Beirut blast reinforces longtime fears surrounding butane facility in San Pedro
For decades, San Pedro residents have feared the massive tanks that store butane just off Gaffey Street could fuel deadly fires and explosions close to homes, shops and schools.
Neighbors have fought unsuccessfully in court and pressed their case with local, state and federal officials, but the San Pedro site has persisted through years of public hearings, government reports and competing assessments of its risks.
When a massive explosion devastated Beirut last month, residents said the shocking footage only reinforced their long-standing fears. The Los Angeles Unified School District invoked the Beirut blast in a recent letter to the L.A. Fire Department, calling for a new assessment of the site’s vulnerability during an earthquake.
And a congresswoman is pushing for a new analysis of its risks. The Beirut explosion “absolutely adds urgency to these efforts,” said Ron Eckstein, spokesman for Rep. Nanette Barragán (D-San Pedro).
Plains All American Pipeline, whose subsidiary Rancho LPG Holdings owns the site, rejects such a comparison. It stresses that the tanks store a different material than what fueled the Beirut blast, which was sparked by ammonium nitrate.
The Beirut incident happened “at a completely different facility than the Rancho facility,” which “was designed, built and is maintained in accordance with local, state and federal requirements” and “is audited numerous times annually by multiple jurisdictional agencies to confirm compliance,” said Steve Greig, the company’s government affairs director.
The Rancho LPG storage facility includes two 12.5-million-gallon refrigerated tanks and five 60,000-gallon horizontal storage tanks. Liquid gas comes to and from the facility by rail, truck and pipeline. The refrigerated tanks are roughly a quarter-mile from the nearest homes, based on aerial maps; a Home Depot, a preschool and soccer fields sit closer.
Concerns about the facility arose soon after it was built in the 1970s. L.A.'s fire marshal told The Times it was “one of our gravest concerns.” Neighbors sued unsuccessfully over the San Pedro facility in 1978, arguing that it posed a nuisance.
That same year, the U.S. comptroller general reported to Congress that new facilities like it should be relegated to remote areas and that existing ones in populated areas should not be expanded in size or in use. It warned that “if liquefied energy gases spill from their tanks, they vaporize rapidly and become highly flammable and explosive.”
The San Pedro site handles the largest amount of butane of any facility in California, according to a database maintained by the Right to Know Network using Environmental Protection Agency data. It also holds some propane. Neighborhood groups have argued that an earthquake or terror attack could rupture the tanks and lead to catastrophic explosions.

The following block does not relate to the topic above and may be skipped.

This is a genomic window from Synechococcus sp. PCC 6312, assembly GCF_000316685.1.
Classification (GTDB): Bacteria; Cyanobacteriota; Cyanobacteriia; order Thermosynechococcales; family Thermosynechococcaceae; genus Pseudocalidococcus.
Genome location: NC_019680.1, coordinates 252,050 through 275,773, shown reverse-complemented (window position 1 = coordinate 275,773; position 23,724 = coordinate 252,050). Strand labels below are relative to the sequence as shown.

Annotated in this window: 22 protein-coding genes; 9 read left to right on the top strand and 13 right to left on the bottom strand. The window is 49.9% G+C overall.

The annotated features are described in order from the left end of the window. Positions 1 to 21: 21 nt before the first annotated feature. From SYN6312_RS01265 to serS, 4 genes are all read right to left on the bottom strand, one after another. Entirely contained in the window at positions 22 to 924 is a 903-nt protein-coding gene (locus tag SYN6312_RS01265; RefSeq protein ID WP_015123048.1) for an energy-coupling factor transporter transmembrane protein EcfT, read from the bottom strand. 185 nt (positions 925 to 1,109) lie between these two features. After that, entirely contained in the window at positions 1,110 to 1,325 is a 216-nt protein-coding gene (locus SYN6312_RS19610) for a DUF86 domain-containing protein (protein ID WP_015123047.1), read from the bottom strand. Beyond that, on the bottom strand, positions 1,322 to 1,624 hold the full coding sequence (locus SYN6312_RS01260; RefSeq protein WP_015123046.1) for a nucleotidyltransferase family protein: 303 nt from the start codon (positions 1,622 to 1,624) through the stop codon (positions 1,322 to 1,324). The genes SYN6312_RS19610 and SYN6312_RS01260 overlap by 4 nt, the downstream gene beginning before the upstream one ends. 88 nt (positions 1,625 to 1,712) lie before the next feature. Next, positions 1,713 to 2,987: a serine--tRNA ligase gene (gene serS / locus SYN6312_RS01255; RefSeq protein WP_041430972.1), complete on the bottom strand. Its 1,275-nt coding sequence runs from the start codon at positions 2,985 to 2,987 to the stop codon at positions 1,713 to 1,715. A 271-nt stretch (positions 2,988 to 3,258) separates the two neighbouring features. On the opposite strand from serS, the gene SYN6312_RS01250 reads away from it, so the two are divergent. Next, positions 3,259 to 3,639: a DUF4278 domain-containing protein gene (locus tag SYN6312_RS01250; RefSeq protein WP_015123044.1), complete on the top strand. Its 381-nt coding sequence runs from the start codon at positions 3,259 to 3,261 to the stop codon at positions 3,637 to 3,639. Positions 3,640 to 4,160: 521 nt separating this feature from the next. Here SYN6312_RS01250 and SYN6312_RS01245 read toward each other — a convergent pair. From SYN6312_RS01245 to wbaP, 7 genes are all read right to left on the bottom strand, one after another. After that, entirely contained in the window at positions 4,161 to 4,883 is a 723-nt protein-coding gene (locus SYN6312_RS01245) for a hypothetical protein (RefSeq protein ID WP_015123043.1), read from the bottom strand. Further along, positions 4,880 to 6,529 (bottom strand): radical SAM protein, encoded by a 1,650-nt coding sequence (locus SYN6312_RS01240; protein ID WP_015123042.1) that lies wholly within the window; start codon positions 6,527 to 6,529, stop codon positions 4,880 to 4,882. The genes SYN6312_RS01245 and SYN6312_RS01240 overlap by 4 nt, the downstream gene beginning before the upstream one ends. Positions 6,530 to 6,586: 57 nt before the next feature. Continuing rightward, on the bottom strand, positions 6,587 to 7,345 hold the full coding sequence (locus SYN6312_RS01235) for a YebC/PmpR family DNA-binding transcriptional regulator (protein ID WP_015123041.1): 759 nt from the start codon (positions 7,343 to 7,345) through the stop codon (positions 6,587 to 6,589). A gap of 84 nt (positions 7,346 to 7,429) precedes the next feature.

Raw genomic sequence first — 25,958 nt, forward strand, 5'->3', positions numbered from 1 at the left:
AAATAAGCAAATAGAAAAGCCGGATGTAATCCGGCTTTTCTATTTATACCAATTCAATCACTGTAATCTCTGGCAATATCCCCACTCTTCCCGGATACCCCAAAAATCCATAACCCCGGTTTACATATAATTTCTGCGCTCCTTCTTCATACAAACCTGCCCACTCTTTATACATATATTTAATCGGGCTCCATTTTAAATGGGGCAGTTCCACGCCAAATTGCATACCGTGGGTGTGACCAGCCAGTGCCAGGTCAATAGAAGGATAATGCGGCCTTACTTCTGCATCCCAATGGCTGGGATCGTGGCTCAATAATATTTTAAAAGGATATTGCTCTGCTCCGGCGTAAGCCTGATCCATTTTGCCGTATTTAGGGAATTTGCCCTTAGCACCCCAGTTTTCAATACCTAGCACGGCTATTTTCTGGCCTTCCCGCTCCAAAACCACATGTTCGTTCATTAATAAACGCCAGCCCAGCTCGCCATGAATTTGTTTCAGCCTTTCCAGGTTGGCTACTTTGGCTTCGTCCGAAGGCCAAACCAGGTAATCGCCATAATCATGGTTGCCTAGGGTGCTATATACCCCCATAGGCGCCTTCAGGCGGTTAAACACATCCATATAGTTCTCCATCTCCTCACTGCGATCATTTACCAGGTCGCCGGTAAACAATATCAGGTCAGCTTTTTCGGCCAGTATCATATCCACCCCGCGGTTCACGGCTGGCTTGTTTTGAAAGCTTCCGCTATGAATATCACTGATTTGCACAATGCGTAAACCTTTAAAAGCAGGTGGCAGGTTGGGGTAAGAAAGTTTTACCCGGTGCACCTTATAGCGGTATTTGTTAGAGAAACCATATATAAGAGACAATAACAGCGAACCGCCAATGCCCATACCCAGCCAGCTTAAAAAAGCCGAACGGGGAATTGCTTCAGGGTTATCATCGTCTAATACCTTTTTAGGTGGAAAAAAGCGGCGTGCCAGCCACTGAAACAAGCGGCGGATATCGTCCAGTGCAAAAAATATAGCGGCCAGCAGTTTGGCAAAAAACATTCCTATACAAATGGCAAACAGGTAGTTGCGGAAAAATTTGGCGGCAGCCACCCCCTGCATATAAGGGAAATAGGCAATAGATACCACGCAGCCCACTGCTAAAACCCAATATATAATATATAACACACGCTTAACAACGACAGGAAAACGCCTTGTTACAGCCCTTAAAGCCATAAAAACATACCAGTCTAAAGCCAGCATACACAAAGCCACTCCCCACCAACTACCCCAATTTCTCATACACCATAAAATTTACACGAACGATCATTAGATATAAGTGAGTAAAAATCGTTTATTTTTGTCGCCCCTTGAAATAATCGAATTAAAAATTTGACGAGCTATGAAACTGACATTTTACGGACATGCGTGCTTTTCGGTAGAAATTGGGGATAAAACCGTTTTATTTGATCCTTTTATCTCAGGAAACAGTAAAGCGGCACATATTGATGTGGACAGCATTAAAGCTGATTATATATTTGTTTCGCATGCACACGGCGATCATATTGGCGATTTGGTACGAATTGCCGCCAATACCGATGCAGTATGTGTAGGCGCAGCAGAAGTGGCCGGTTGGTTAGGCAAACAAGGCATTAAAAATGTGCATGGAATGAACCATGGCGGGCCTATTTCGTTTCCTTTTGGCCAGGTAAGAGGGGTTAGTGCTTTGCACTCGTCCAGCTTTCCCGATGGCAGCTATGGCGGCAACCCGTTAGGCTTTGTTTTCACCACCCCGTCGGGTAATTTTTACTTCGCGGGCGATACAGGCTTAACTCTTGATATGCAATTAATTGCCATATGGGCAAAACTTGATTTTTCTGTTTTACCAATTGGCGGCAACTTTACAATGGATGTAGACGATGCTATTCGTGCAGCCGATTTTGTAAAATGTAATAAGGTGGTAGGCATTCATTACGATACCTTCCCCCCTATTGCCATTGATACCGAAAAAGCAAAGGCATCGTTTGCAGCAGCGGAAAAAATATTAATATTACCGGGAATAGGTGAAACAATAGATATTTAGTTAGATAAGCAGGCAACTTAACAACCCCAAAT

Much of the debate has revolved around just how dire a disaster could be: One assessment by Cornerstone Technologies, solicited by a San Pedro neighborhood group, concluded a blast could reach as far as 6.8 miles away.
An analysis by risk management consultant Carl Southwell, done when he was a doctoral student at USC, estimated that thousands of lives could be lost if terrorists took aim at the tanks.
The Beirut explosion “immediately reminded me of Rancho LPG,” said Southwell, now president of the consulting firm InsureTech. Based on his calculations of its explosive potential, “it could actually be much worse.”
Rancho LPG Holdings has rejected such predictions and instead cited an analysis by Quest Consultants that dismissed the Cornerstone conclusions and estimated that damage from any explosion would be much more limited, potentially reaching 700 feet around the San Pedro site.
The Environmental Protection Agency has accepted company estimates that the blast radius could stretch half a mile; an analysis performed for the agency by a Michigan professor called many of the dire predictions from Cornerstone “technically invalid.”
At a public hearing three years ago, a facility representative said the EPA had found that “our butane facility is one of the safest butane facilities, simply because we refrigerate the butane.” An EPA spokeswoman said that the blast distance from the Rancho LPG site would be reduced by an existing containment basin to catch spills.
Others have disputed that: Earthjustice staff attorney Adrian Martinez argued in a letter to the agency that the basin would be “wholly ineffective” to catch spilled butane because it would warm up and vaporize.
Decades earlier, the California Public Utilities Commission raised concerns that the basin was too small to hold the contents of both refrigerated tanks.